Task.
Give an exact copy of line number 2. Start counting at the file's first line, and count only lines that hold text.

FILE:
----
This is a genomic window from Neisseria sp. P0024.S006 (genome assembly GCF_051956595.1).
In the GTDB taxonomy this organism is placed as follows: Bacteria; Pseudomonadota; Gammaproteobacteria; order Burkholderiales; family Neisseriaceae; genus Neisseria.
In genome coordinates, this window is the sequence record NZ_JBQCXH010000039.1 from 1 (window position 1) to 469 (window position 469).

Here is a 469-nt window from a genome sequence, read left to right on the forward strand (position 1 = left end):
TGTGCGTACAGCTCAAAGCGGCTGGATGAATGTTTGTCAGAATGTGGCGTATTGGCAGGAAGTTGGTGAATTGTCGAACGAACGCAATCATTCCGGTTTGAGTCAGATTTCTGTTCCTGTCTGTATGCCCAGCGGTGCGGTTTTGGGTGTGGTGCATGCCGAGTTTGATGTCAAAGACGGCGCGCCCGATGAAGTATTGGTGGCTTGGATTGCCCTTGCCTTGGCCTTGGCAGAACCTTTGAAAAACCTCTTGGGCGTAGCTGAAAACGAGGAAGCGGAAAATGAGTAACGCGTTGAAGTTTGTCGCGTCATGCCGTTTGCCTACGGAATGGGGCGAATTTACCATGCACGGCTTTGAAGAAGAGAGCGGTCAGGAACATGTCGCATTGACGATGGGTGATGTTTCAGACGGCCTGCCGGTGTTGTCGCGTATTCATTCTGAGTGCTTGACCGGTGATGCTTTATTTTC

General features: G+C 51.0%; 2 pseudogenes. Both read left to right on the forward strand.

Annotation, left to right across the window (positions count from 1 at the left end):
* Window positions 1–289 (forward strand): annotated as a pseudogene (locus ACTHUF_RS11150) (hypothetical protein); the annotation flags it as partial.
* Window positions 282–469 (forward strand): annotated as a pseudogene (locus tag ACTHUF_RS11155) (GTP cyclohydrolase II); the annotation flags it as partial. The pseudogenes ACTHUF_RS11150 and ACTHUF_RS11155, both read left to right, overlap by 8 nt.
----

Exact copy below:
In the GTDB taxonomy this organism is placed as follows: Bacteria; Pseudomonadota; Gammaproteobacteria; order Burkholderiales; family Neisseriaceae; genus Neisseria.